JANUARY 31, 2000 VOLUME 7, NUMBER 31
Arizona, unlike most other states, has a network of professional guardians and conservators to handle the personal and financial affairs of incapacitated adults (and minors). Most of the time, that network serves the community extremely well. Once again, however, the image of Arizona’s professional fiduciary industry has been blemished by the acts of one individual.
Long-time Phoenix fiduciary Nancy Elliston spent two nights in jail earlier this month, after having been found in contempt of court for paying herself $6,500 from one estate despite court orders not to do so. Her certificate to practice as a private fiduciary had already been suspended by the Arizona Supreme Court in an October 22, 1999, ruling. Now allegations have surfaced that she may have taken thousands of dollars from dozens of cases she managed.
Ms. Elliston’s legal problems are particularly distressing to the private fiduciary community in Arizona. She was one of the first private fiduciaries to enter the profession, and she has been a leader in the practice for over two decades.
Ms. Elliston’s reputation has been as a vigorous advocate for protecting the rights of incapacitated wards. She has also lead the fight to establish ethical standards for private fiduciaries and to provide training and support to permit them to better serve their wards.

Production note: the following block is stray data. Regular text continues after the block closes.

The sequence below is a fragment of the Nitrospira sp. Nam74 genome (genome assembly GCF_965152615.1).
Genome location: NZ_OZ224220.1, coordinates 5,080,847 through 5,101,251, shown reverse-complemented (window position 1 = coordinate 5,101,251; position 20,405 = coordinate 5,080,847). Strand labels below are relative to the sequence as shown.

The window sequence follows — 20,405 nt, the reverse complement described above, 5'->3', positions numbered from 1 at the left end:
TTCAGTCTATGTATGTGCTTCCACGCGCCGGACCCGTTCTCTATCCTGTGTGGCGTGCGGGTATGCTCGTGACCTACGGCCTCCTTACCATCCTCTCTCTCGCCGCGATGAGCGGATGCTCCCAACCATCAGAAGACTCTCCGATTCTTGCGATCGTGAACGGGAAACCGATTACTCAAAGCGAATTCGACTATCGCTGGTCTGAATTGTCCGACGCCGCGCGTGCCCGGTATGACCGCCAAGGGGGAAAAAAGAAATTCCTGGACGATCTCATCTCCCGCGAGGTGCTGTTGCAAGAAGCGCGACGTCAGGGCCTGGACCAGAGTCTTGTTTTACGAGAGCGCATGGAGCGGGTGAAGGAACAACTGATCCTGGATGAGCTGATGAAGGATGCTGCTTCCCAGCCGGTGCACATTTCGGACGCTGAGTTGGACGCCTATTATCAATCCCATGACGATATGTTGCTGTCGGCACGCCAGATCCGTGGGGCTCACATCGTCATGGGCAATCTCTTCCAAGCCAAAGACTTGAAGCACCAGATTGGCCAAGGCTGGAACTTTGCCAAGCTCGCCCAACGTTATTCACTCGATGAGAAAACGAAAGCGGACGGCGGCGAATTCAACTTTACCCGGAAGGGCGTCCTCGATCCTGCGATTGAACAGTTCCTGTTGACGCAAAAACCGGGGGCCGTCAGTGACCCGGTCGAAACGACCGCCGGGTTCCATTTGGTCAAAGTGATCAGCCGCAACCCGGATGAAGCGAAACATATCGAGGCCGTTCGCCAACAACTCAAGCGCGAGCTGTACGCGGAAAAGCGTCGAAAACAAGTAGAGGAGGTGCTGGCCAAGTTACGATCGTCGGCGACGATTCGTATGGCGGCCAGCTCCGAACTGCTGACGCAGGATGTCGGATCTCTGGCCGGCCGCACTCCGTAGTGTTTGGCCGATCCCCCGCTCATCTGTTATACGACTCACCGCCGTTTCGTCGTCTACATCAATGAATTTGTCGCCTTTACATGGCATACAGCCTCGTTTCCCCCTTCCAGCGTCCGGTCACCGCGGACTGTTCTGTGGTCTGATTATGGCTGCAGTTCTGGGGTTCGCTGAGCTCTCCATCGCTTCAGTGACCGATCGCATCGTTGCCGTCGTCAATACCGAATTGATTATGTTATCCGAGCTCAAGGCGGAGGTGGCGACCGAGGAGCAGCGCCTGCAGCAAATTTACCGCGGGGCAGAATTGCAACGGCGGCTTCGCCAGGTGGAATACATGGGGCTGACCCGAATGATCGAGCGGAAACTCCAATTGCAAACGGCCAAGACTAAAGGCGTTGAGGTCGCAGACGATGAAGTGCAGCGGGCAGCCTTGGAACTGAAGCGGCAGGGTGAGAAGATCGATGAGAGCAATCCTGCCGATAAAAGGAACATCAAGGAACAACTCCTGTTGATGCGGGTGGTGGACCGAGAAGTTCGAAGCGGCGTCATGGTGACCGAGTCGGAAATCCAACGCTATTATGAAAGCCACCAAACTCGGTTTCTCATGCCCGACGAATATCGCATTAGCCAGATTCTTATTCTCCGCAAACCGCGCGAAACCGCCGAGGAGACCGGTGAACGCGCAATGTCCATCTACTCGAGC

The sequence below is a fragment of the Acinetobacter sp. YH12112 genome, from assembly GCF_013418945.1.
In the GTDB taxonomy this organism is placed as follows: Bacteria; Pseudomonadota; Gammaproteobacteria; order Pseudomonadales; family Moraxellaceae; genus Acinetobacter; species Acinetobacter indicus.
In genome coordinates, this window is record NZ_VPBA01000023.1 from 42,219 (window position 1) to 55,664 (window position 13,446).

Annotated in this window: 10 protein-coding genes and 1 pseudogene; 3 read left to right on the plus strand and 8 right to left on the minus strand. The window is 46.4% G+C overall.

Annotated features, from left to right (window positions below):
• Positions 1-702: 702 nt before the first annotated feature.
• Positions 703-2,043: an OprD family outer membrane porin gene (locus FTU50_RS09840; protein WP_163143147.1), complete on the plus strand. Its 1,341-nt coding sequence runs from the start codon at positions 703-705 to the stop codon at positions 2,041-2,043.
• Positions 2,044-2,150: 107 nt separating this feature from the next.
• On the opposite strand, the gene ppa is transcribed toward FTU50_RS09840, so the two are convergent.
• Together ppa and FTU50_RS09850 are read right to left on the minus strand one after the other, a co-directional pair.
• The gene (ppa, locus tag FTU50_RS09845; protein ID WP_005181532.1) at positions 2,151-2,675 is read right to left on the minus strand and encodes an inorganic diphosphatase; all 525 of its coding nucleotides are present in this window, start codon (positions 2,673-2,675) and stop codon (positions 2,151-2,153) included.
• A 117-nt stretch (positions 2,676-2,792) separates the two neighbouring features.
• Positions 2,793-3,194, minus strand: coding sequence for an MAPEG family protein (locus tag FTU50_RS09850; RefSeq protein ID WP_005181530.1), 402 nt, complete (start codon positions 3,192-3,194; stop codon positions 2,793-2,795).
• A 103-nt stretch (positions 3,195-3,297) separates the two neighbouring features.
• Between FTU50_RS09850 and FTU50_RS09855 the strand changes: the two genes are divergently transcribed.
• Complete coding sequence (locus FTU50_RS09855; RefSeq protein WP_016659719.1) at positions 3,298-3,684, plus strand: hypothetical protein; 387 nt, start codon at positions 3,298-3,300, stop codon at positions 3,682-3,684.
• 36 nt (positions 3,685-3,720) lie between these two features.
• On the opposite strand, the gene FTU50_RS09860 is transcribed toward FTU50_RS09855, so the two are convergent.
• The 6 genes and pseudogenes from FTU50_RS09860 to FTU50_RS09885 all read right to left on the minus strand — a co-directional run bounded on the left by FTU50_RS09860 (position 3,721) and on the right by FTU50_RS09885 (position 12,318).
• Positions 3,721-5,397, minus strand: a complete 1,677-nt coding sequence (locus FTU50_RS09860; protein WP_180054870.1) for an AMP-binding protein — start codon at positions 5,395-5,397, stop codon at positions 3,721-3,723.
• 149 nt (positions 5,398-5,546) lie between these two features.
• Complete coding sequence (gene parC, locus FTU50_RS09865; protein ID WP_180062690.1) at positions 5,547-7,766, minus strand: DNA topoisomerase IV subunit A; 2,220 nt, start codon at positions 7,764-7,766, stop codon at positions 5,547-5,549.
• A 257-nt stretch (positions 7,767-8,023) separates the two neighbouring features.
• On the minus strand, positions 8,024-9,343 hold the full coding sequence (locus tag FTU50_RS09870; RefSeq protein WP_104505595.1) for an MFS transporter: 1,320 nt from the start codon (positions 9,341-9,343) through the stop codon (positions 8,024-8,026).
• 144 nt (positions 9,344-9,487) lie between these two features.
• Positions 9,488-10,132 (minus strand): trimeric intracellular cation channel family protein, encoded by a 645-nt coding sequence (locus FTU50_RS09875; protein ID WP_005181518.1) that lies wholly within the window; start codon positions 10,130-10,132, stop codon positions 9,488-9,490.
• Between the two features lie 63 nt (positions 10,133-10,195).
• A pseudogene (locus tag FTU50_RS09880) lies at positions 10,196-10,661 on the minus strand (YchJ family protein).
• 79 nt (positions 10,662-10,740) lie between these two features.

No criminal actions have yet been filed against Ms. Elliston, though investigations are underway. The good news: all but one of the cases her firm handled apparently were bonded, so the loss to wards may be minimized.
In recent years state and local prosecutors have initiated criminal actions against several high-profile professional fiduciaries. In Tucson, for example, paralegal Marilyn Summers was convicted of taking money from several of the estates she handled, and she was sent to prison. (Ms. Summers’ case was described in Appointment of Conservator May Not Prevent Exploitation. June 1, 1998 Vol. 5, #48) Although Ms. Summers has left the local scene, successors conservators and attorneys are still trying to figure out how much money was taken and how it might be replaced two years after her sentencing.
Phoenix has also seen prosecutions of fiduciaries; in 1993, for example, after an expose in the Phoenix New Times, prominent Phoenix attorney Wayne Legg was charged with assisting conservator Webber Mackey to systematically loot several estates of incapacitated adults. Legg was convicted four years later; Mackey died before trial. (Phoenix Attorney Convicted Of Theft From Estates Of Elderly. August 11, 1997 Vol. 5, #6)
Even relatively rural Kingman, Arizona, has had experience with fiduciary wrongdoing. Mohave County Public Fiduciary (Arizona’s public fiduciaries are county officials, acting in cases where no family or friends take responsibility for incapacitated adults or decedent’s estates) Michael Daw was convicted of taking money from decedent’s estates in 1997; he apparently gambled the proceeds in nearby Nevada casinos. (Mohave Public Fiduciary Pleads Guilty, Faces Certain Jail Time. May 19, 1997 Vol. 4, #46)
Largely in response to the Wayne Legg case, Arizona’s legislature established a registration system for professional fiduciaries in 1994, although funding was not provided for the program until 1998. Operated by the Arizona Supreme Court, the fiduciary certification program has now registered over 300 individuals and organizations to act as paid fiduciaries in Arizona conservatorships, guardianships and probates.